Meta-rationality: An introduction

Learning to wield an invisible power

In fields requiring systematic, rational competence—science, engineering, business—some few people can do what may seem like magic.

They step into messy, complex, volatile situations and somehow transform them into routine, manageable problems. Textbook methods that were failing to come to grips with anomalies start working again.

Often these magicians have less relevant factual and conceptual knowledge than others who found the situation impossible. They may have no special skill in applying technical methods. Instead they may:

They produce these insights by investigating the relationship between a system of technical rationality and its context. The context includes a specific situation in which rationality is applied, the purposes for which it is used, the social dynamics of its use, and other rational systems that might also be brought to bear. This work operates not within a system of technical rationality, but around, above, and then on the system.

This is meta-rationality. This book is about that.

Meta-rationality is a craft, not a systematic discipline. It is not taught in the university STEM curriculum, although it is vital for technical progress. Currently, it must be learned through apprenticeship and experience. This book is the first practical introduction.

Meta-rationality is rarer than rationality, and has more leverage, but it is so rarely recognized that I had to invent the word for it. It is an invisible power.

It’s sometimes acknowledged that senior professionals with years on the job can somehow deal effectively with problems that junior technical hotshots can’t. They “have a feel for things” that finds shortcuts through difficulties, devises better approaches in ways that can’t be explained at the time, and makes projects run smoothly. This value may be acknowledged in individuals, but its source is not named or inquired into.

A meta-rational insight may seem exciting, magic, an incomprehensible breakthrough, for those restricted to a rational framework. “Wow, how did they do it? How could I learn to cut through problems like that?” Alternatively, since the results are retrospectively understandable within a rational system, the insight may be attributed to luck, or to inscrutable “intuition,” and so overlooked. Competent technical rationality has considerable prestige; competent meta-rationality has none, despite its extreme value, because there has been no word for it.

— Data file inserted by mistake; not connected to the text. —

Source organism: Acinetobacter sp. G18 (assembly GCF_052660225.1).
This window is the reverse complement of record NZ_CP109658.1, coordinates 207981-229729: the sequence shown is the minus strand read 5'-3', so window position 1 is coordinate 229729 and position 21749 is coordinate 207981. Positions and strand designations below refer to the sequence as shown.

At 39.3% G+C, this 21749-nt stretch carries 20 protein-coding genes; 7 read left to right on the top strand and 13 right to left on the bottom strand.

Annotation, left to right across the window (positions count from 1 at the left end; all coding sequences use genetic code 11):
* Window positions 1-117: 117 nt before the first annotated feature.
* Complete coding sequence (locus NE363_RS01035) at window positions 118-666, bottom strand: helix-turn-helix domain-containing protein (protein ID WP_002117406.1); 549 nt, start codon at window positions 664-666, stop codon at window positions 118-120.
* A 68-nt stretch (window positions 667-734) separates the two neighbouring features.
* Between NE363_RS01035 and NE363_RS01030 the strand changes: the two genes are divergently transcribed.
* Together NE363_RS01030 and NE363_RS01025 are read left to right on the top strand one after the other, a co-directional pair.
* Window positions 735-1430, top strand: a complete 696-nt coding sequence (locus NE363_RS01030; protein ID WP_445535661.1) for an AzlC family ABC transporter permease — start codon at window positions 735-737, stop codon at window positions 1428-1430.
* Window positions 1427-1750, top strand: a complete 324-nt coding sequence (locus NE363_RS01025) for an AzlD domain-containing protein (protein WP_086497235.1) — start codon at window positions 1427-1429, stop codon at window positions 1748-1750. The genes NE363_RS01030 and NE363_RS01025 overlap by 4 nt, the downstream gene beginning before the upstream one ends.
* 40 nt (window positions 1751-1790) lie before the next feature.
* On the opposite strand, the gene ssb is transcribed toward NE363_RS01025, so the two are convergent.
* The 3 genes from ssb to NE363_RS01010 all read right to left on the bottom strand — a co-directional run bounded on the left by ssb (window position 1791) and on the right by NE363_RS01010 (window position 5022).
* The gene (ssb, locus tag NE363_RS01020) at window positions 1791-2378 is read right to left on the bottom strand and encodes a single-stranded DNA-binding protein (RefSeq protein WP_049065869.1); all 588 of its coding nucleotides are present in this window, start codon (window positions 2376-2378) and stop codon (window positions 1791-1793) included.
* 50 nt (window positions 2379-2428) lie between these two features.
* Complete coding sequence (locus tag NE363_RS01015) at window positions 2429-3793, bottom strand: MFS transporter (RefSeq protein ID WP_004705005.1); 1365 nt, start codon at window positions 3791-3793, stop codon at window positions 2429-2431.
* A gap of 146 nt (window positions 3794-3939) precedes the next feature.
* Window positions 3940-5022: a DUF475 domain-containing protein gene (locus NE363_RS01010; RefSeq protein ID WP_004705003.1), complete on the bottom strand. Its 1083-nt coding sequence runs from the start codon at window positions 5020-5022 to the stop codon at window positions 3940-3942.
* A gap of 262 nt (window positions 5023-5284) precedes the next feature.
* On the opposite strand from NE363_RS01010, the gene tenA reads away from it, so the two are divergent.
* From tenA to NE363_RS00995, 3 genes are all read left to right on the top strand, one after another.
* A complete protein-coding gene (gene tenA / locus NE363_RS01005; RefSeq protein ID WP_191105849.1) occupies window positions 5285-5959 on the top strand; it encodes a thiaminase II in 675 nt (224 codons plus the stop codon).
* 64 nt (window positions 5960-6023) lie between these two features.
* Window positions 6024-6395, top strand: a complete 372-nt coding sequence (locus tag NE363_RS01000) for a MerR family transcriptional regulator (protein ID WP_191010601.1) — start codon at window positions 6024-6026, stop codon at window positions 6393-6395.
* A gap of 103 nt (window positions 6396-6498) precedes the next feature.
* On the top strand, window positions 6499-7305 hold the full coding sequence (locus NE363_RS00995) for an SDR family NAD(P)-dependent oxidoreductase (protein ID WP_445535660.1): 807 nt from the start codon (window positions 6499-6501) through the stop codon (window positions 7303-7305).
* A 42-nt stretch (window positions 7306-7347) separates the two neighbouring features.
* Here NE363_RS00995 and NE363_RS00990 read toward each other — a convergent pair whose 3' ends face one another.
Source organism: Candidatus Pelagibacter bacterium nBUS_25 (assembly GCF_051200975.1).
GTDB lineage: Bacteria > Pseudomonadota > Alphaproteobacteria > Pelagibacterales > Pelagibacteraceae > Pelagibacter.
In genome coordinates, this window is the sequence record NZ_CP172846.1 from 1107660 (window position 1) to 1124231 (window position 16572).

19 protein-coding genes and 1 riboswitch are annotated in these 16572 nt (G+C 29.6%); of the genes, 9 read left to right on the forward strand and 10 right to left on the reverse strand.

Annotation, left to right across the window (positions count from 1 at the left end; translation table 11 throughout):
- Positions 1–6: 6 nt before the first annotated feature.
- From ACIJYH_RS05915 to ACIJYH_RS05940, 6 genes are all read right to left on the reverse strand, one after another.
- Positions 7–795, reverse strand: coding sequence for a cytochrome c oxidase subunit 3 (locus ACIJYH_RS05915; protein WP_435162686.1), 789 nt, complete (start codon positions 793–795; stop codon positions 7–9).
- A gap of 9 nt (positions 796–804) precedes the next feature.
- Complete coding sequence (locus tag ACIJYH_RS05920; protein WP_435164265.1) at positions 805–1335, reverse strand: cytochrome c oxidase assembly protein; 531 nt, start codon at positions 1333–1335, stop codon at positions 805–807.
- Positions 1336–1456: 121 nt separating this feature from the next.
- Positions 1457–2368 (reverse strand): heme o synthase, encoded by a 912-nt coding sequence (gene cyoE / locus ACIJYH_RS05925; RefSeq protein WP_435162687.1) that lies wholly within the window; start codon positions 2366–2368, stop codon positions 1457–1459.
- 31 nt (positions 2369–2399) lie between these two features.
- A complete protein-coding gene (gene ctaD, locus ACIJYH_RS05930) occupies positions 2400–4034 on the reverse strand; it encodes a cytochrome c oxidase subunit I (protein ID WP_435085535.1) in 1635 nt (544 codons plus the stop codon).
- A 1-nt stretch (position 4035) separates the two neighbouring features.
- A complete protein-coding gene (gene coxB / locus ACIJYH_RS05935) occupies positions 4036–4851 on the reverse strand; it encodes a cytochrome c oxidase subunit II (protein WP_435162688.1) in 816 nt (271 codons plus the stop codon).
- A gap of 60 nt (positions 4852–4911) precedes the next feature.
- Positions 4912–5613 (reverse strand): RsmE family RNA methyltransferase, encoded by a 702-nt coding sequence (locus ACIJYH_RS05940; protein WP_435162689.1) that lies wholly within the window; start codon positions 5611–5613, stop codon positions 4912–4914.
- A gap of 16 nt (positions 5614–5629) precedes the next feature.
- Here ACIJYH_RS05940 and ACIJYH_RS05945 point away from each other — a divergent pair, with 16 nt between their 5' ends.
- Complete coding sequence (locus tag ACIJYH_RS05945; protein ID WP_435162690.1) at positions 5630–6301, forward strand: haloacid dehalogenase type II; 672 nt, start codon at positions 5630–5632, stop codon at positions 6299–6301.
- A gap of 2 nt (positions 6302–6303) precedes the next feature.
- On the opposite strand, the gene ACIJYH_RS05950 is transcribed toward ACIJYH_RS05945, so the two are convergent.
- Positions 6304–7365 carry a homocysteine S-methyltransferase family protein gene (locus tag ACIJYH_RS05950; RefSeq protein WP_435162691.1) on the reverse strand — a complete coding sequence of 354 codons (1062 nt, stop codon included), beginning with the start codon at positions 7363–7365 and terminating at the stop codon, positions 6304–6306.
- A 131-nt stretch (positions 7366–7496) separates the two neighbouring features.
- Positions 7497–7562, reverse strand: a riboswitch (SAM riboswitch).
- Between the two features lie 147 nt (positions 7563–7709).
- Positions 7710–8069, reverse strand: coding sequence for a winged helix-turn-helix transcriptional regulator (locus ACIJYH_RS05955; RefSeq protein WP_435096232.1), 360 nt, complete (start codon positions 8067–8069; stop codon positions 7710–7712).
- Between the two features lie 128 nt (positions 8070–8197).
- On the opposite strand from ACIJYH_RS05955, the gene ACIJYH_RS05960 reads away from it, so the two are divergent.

Is The Eggplant for you?

This book aims to help you level up from systematic rationality to meta-rational competence. I wrote it for people with strong technical backgrounds; it uses mainly science and engineering examples. However, no specific knowledge is a prerequisite. Expertise in another discipline of rationality—organizational management for example—might do. All the same material could be treated using transformational business case studies; and indeed we will also look at a few of those.

Because meta-rationality operates on rational systems, mastery of at least one such system is a prerequisite. Because it selects among systems, or combines several, understanding the distinctive rationalities of multiple fields—ideally several quite different ones—is a plus.

Beyond that, meta-rationality is particularly useful when rationality isn’t working well. Its value comes into view when you have seen rational systems fail enough times that you start to notice patterns of limitations to their use in practice. You realize that solving technical problems within a fixed set of concepts and methods is not always adequate. You become increasingly curious about why, and what to do about it.

You may find this book exciting if:

Meta-rationality also becomes increasingly important as you move from being an individual contributor into leadership, management, or entrepreneurial roles. Solving well-defined problems using standard techniques no longer cuts it. Your job is to make sense of messes in which even the problem—never mind the solution—is obscure. Done well, technical leadership is an inherently meta-rational activity: it is about selecting, modifying, and creating systems. Entrepreneurship is even more obviously meta-rational: you create an organization out of nothing, with no rules to guide you, only a nebulous understanding of an opportunity.

Meta-rationality is not attractive for everyone. People differ in cognitive style, personality, and preferences. Some continue to enjoy working inside a rational system indefinitely. If that is you, you may not find this book relevant. Nevertheless, I commend you! The ability to think and act using systematic rationality is precious, and far too rare. I worry that it is waning, due to current cultural dysfunction. Wielding rationality, and defending it against irrationalism, is urgent and important. You are keeping the world running, for everyone else, in the face of mass idiocy, hysterical delusion, and tribal selfishness. Please continue!